Screen Daily - March 21, 2005

Shrouded in controversy, almost buried at birth by its producers Morgan Creek (who commissioned an alternative version by Renny Harlin), Paul Schraderís Exorcist prequel is a far richer affair than its troubled production history might suggest. A notable improvement on Harlinís rushed job (released to mediocre business and largely damning reviews last year), this is a grown-up horror movie in which performance and character development matter just as much as the (admittedly often creaky) special effects.

Although the film has now secured a theatrical distributor (Dutch Filmworks) in the Benelux, its fate in North America is yet to be determined. Certainly the buzz surrounding its world premiere at the Brussels Fantasy Film Festival may yet prompt a roll-out on the big screen: Warner Bros is rumoured to be mulling over an initial three-city, 100-print release. Whatever happens, Schraderís Exorcist will soon appear on DVD, probably alongside Harlinís picture on two-disc special sets.

The film will certainly pique the curiosity of fans of the Exorcist films, for whether they like or loathe it, they will want to see it. Thanks to its unusual gestation, the project has acquired a certain novelty value: in making two very different movies on the identical subject, Morgan Creek has inadvertently provided a horror movie equivalent of Woody Allenís Melinda and Melinda, in which the same story is told twice - once as tragedy and once as farce.

With its tortured loner hero Father Merrin (Stellan SkarsgŚrd), this is also recognisably a Schrader film and will attract his admirers too. Its themes (alienation, guilt, violence, the struggle for faith) arenít so very different from those explored in such earlier Schrader works as Affliction and Light Sleeper.

Merrinís temptation by Satan, in which he is given the chance to re-live a key event in his life, also carries echoes of Schraderís screenplay for The Last Temptation Of Christ. One of the fascinations of the project is seeing an auteur struggling to leave his imprint on a horror movie franchise.

The set up here is well nigh identical to that of the Harlin picture (which used snippets of Schraderís footage as well as several of his original cast members, including Stellan SkarsgŚrd).

Merrin, tormented with guilt over his inability to stop a Nazi massacre in Holland in 1944, has left the priesthood. Itís 1947 and he is working as an archaeologist on a site in the Turkana district of north-west British East Africa. He is attracted to a beautiful young medic Rachel (Clara Bellar) and pestered by an idealistic young priest Father Francis (Gabriel Mann), who reminds him of himself before he lost his faith.

Schrader avoids much of the infantile bombast of Harlinís film. Rather than portray the war in heaven directly in a set-piece, he refers to it by showing Byzantine mosaics which depict Luciferís battle with the angels. These are found in an ancient church buried in the sand. As Merrin investigates the building, he discovers beneath it a Satanic crypt.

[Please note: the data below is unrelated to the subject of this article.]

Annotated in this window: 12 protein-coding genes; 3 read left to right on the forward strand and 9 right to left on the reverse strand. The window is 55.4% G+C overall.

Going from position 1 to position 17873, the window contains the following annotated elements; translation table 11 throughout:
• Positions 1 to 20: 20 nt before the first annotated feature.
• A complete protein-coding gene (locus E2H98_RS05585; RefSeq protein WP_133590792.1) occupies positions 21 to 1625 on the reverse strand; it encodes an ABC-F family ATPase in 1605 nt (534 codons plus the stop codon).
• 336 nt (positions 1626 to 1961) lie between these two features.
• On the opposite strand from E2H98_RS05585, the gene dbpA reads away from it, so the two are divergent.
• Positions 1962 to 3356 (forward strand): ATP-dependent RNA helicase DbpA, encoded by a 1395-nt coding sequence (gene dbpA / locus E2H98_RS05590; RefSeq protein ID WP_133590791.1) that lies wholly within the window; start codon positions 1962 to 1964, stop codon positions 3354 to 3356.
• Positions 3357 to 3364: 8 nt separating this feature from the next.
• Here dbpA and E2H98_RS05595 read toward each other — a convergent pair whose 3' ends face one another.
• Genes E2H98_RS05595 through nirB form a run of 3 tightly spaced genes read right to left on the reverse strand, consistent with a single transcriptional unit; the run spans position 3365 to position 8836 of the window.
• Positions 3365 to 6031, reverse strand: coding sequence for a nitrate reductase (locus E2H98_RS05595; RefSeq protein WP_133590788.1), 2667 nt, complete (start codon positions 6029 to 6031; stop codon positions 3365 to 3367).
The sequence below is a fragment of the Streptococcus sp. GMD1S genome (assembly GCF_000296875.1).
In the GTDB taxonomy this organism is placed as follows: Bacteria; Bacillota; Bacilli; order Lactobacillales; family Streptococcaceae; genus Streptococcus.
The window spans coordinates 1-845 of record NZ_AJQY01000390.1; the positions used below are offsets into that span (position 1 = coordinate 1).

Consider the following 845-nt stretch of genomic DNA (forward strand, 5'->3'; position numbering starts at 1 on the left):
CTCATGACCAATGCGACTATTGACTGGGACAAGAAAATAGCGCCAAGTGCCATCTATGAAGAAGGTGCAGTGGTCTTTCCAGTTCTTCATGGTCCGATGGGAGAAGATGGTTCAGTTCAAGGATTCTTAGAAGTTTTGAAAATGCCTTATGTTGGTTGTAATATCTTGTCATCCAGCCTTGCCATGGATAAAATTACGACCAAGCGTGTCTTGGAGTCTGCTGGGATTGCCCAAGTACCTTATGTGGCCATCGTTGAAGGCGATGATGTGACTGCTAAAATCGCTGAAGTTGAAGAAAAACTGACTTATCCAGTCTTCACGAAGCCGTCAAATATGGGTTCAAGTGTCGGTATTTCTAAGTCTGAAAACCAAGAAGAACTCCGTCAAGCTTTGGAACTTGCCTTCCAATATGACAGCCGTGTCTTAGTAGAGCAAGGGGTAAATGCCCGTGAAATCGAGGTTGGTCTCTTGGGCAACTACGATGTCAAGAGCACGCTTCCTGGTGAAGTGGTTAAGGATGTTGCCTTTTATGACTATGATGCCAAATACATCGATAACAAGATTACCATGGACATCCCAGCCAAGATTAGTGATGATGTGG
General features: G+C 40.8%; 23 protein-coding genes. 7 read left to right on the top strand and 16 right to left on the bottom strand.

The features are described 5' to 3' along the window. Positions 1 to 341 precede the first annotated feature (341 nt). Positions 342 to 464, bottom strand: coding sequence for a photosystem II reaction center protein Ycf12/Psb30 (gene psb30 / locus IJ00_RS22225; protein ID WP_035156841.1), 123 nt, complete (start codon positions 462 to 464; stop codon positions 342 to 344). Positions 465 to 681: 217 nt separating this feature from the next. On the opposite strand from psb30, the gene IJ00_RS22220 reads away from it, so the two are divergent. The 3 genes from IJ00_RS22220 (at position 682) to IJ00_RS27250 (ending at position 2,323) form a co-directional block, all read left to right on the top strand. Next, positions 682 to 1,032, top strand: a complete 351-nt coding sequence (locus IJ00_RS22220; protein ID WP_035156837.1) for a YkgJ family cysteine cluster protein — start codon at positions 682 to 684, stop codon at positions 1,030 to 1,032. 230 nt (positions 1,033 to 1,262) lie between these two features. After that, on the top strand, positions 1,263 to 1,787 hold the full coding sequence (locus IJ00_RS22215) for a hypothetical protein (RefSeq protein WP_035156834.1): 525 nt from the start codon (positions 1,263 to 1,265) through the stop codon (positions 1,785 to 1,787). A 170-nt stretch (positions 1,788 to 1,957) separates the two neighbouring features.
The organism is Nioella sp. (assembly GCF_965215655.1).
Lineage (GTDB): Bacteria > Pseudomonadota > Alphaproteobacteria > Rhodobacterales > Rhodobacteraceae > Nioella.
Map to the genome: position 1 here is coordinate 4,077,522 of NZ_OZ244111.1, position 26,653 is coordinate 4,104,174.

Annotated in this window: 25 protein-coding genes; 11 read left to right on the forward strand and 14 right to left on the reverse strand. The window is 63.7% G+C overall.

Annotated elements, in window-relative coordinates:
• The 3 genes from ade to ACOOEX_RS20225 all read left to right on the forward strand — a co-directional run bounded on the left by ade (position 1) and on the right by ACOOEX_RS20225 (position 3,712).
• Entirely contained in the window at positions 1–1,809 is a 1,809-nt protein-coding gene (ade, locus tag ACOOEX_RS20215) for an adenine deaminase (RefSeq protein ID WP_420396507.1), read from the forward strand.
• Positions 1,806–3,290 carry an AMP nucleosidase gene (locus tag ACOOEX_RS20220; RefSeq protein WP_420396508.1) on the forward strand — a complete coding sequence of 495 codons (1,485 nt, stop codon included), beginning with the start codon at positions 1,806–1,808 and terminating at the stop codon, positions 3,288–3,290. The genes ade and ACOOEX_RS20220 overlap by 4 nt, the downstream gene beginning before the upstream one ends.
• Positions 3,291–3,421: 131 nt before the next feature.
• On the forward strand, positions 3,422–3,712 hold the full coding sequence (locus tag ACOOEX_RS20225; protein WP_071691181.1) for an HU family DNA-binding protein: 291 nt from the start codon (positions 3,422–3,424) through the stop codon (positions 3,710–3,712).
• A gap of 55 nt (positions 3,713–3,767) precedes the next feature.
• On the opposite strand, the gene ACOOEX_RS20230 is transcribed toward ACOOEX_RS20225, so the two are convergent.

British soldiers try to loot the church, but, in doing so unleash the forces of evil. Itís at this point that the film diverges from the usual generic rules. The crippled village boy who is possessed, 15-year-old Cheche (played by pop star Billy Crawford) doesnít have any of the symptoms of Linda Blair in Friedkinís film. Thanks to Lucifer, he makes a miraculous recovery from illness and injury.

Cheche isnít the only one wrestling with his inner demons. Rachel is still traumatised by her time in a concentration camp. The well-meaning Major Granville (Julian Wadham) is horrified by his own capacity for violence. Merrin, meanwhile, agonises over whether evil is innate in human beings.

Schrader is alert to the political context. He deals deftly with the casual racism of the British soldiers and the tensions between the villagers and their colonial occupiers. There are dutiful nods to Friedkinís Exorcist as well as one or two more arcane references (for instance, Merrin framed in a doorway, marching away into the wilderness like John Wayneís character in Fordís The Searchers, or the British soldier shown decapitated in a tableau scene reminiscent of old renaissance paintings of John Baptist.)

Where the film stumbles is in its special effects. The CG-generated hyenas are laughable and there are moments, especially those depicting the possessed, gimlet-eyed Cheche which skirt close to self-parody. ("Donít ever touch me with that again, priest!" he growls in a deep, devilish bass at Father Francis when a crucifix is put on his forehead.)

Perhaps as a result of Morgan Creek cutting off funding, production values are variable. Ace cinematographer Vittorio Storaroís lighting wizardry is only fitfully in evidence here.

Nonetheless, the key set-pieces (the Nazi massacre which opens the film, the exorcism scene itself) are confidently and intelligently handled. SkarsgŚrd brings gravitas and pathos to his role as Merrin while Schrader tackles the material in his customary, full-blooded style. Though almost inevitably falling short of Friedkinís classic 1973 original, this prequel is an intriguing piece of work in its own right and surely deserves its belated chance to try to reach an audience.